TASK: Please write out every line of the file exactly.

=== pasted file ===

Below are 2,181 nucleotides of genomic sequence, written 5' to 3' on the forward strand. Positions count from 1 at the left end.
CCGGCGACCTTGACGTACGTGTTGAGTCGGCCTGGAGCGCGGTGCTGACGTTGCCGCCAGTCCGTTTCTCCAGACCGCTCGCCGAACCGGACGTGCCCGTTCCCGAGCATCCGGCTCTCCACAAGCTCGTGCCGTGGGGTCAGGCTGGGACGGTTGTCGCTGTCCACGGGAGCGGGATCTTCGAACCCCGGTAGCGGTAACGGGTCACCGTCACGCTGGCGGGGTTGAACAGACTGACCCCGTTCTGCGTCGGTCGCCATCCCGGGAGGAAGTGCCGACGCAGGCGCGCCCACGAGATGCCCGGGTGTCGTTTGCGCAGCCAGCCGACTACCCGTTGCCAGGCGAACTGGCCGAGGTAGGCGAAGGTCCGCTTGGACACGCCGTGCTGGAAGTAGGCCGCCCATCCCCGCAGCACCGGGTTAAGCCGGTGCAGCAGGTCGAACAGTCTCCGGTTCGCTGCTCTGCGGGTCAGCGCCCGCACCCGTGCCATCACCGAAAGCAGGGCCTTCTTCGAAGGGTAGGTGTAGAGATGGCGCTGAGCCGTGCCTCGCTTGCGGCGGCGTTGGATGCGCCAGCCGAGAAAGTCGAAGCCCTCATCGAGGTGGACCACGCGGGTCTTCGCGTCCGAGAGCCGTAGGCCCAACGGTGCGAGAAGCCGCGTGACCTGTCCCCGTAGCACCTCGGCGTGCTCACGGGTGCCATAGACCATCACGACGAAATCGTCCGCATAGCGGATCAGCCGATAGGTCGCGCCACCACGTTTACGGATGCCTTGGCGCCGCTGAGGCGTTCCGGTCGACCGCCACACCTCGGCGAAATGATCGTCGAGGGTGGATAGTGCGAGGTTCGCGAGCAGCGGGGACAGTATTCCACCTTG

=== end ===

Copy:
Below are 2,181 nucleotides of genomic sequence, written 5' to 3' on the forward strand. Positions count from 1 at the left end.
CCGGCGACCTTGACGTACGTGTTGAGTCGGCCTGGAGCGCGGTGCTGACGTTGCCGCCAGTCCGTTTCTCCAGACCGCTCGCCGAACCGGACGTGCCCGTTCCCGAGCATCCGGCTCTCCACAAGCTCGTGCCGTGGGGTCAGGCTGGGACGGTTGTCGCTGTCCACGGGAGCGGGATCTTCGAACCCCGGTAGCGGTAACGGGTCACCGTCACGCTGGCGGGGTTGAACAGACTGACCCCGTTCTGCGTCGGTCGCCATCCCGGGAGGAAGTGCCGACGCAGGCGCGCCCACGAGATGCCCGGGTGTCGTTTGCGCAGCCAGCCGACTACCCGTTGCCAGGCGAACTGGCCGAGGTAGGCGAAGGTCCGCTTGGACACGCCGTGCTGGAAGTAGGCCGCCCATCCCCGCAGCACCGGGTTAAGCCGGTGCAGCAGGTCGAACAGTCTCCGGTTCGCTGCTCTGCGGGTCAGCGCCCGCACCCGTGCCATCACCGAAAGCAGGGCCTTCTTCGAAGGGTAGGTGTAGAGATGGCGCTGAGCCGTGCCTCGCTTGCGGCGGCGTTGGATGCGCCAGCCGAGAAAGTCGAAGCCCTCATCGAGGTGGACCACGCGGGTCTTCGCGTCCGAGAGCCGTAGGCCCAACGGTGCGAGAAGCCGCGTGACCTGTCCCCGTAGCACCTCGGCGTGCTCACGGGTGCCATAGACCATCACGACGAAATCGTCCGCATAGCGGATCAGCCGATAGGTCGCGCCACCACGTTTACGGATGCCTTGGCGCCGCTGAGGCGTTCCGGTCGACCGCCACACCTCGGCGAAATGATCGTCGAGGGTGGATAGTGCGAGGTTCGCGAGCAGCGGGGACAGTATTCCACCTTG